Though the pushback is fierce every time you say so, misogyny in one form or another is deeply ingrained in the culture of nerds, and has been for a long, long time, particularly when it comes to fantasy. This is, of course, rooted deeply in the genre’s origins—not so much the seminal theme-establishing works of Wells, or the refining intricate world-building of Tolkien and Azimov (though certainly you can see forms of misogyny there to). No, I’m talking about the very obvious shapes that came more from the proto-genre’s dark, adolescent id—pulp magazine stories, the best of which survives in the stories of Robert E. Howard, and the art which his creation, Conan the Barbarian, inspired, particularly the dynamic and lurid work of Frank Frazetta. Frazetta’s work is as undeniably great and influential as it is problematic, and as nerds become bigger tent, there’s more and more of a push to get past his diaphanous slave rags and chainmail bikinis, and into things a woman on a battlefield is more likely to wear, found ‘round the internets in places like the Flickr, “Women in Reasonable Armor”. It’s also an undeniably good push, but I wish it felt, to me, an untarnished one, instead of one tinged with different misogynistic undercurrents.
Thursday, July 14, 2011
The latest book club reading was Cormac McCarthy’s The Road—a challenging and unconventional novel to say the least. It had no chapters, little punctuation, and much of the backstory left to intimation and impression, it’s stylistically daring, and fertile for discussion. How does it factor into the survivalist post-apocalypse genre? What is the effect of the spare punctuation? What happened to put the world in its state (for the record, we had three options: nuclear bomb, meteor, and sudden, violent climate change)? It was a robust and lively chat.It occurred to me that anyone presuming to write a serious critical essay detailing how The Road didn’t work because it wasn’t punctuated properly and wasn’t divided into chapters would be roundly laughed off any legit publication. And rightly so—high level criticism isn’t about finding fault, and everyone knows it. Things are different for game people, though. Obviously, most could care less to see any sort of in depth analysis of a game, but there are some who yearn for “serious writing” about games, and I’m one of them. I worry, though, because while these peers demand serious criticism, they don’t seem to know what that actually is.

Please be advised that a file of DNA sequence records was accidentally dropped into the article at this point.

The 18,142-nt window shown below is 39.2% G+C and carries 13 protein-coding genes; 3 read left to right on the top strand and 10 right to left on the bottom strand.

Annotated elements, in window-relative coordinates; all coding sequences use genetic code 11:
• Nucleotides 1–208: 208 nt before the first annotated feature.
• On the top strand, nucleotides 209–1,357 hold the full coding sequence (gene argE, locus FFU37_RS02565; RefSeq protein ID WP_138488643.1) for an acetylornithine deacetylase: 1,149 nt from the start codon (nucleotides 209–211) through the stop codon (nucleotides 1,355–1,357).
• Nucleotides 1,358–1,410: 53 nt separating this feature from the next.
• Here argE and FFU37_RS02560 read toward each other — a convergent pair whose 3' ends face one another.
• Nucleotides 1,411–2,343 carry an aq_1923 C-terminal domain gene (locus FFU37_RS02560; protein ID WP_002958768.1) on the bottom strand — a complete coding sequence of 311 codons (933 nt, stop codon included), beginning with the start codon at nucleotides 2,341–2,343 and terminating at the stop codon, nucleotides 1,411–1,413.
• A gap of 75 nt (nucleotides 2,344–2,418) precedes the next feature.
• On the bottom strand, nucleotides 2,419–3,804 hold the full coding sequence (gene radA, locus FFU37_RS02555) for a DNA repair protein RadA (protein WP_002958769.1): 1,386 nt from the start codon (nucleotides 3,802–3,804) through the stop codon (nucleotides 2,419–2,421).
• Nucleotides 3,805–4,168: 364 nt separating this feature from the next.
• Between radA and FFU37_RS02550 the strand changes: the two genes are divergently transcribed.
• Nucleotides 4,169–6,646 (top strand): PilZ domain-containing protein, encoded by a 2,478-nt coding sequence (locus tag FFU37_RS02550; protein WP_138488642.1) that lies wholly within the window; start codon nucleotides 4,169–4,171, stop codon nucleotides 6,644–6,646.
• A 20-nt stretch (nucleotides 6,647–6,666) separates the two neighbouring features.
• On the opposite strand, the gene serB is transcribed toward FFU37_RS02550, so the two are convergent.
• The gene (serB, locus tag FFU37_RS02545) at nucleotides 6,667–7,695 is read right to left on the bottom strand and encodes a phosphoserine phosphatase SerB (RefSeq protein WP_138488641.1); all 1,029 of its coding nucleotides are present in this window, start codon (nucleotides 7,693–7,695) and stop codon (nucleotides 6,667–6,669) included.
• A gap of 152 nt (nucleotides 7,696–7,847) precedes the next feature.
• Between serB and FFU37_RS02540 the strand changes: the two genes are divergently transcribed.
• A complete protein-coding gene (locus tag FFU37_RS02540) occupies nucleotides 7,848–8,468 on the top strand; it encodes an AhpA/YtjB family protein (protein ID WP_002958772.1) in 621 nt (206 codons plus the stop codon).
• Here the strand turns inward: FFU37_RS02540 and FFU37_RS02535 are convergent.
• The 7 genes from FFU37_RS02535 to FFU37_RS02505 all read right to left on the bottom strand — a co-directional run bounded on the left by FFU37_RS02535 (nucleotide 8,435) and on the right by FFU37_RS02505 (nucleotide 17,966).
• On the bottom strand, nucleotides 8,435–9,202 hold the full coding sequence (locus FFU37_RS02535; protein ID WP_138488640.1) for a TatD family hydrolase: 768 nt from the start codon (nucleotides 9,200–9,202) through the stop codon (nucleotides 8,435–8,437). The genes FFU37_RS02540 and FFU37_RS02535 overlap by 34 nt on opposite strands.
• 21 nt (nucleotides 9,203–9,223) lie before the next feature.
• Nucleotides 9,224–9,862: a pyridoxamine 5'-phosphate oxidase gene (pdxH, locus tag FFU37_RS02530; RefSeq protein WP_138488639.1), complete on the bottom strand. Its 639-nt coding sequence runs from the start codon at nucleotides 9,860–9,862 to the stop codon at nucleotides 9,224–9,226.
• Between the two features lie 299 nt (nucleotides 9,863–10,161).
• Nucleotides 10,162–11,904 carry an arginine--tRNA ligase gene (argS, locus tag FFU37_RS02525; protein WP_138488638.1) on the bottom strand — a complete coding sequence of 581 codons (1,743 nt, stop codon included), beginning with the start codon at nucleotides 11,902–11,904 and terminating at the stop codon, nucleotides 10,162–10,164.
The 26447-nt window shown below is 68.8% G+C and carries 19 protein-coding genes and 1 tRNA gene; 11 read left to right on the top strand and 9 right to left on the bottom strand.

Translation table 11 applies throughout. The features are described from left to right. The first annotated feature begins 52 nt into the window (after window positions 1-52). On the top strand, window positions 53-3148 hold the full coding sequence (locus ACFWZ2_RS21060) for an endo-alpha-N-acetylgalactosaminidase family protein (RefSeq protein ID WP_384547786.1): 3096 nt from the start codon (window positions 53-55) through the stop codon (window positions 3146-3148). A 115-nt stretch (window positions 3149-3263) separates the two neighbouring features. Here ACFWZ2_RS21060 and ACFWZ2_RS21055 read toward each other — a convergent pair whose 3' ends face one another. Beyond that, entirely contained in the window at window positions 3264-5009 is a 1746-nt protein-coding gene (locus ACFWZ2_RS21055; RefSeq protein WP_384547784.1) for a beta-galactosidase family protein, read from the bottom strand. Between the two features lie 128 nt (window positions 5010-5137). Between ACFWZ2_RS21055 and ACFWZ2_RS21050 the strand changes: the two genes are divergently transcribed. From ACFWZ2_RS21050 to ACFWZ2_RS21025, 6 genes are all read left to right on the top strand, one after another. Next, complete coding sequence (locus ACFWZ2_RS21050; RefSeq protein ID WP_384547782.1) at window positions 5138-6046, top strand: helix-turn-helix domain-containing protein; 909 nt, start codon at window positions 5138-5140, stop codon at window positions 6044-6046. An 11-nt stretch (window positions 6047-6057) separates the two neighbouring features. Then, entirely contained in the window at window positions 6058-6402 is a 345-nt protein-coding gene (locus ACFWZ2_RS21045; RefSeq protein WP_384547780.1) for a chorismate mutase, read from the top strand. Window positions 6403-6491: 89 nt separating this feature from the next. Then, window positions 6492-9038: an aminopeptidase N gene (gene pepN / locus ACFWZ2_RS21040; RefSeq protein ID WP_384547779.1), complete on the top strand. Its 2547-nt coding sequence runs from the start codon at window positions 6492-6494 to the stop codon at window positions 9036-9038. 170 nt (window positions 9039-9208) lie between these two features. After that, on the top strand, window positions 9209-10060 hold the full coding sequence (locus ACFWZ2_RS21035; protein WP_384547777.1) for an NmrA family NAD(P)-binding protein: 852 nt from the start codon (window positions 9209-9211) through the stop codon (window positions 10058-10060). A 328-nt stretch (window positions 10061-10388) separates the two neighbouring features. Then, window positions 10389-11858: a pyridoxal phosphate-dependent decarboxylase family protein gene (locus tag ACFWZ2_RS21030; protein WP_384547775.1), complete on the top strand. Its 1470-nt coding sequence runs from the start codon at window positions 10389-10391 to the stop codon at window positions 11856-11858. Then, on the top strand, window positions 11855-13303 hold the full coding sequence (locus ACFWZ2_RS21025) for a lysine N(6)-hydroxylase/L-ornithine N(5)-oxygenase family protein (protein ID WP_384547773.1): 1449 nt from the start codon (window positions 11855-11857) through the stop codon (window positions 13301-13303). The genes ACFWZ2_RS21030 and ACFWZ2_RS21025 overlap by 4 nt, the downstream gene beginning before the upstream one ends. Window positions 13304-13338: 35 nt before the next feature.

Monday, June 27, 2011
Wednesday, June 8, 2011
Is the time right for talk about Dragon Age II to begin in earnest? The logical conclusion of the past few years of internet chattery seem to have been reached in this game, which has the rare distinction of having a full blown backlash movement well underway before it had even been released—perhaps the first of its kind. I’m sure someone will point out some earlier case, just like how citing The Ramones as the first punk group invariably draws some wag who will pontificate on the antecedents found in The Velvet Underground, The New York Dolls, or The Stooges. But I dub those proto, as I will dub any cases of pre-backlash proto. Yes, Dragon Age II was a lightning rod, for reasons too legion, exhausting, and often stupid to enumerate. For me, I may not have liked DA2 as much as Bioware’s Mass Effect 2, and, hell, I might not have liked it as much as the original Dragon Age: Origins, but I did like it, and found it a worthy sequel. There are some criticisms I can’t argue with, or don’t particularly care to, but there are other’s I’m more than happy to push back on. Surprise, they mostly center around the story, where DA2 made some controversial choices, and, to my mind, found some fruitful ground. I have often said “If game players want better stories, they need to make themselves better readers.” Nowhere is that more apparent than in Dragon Age II.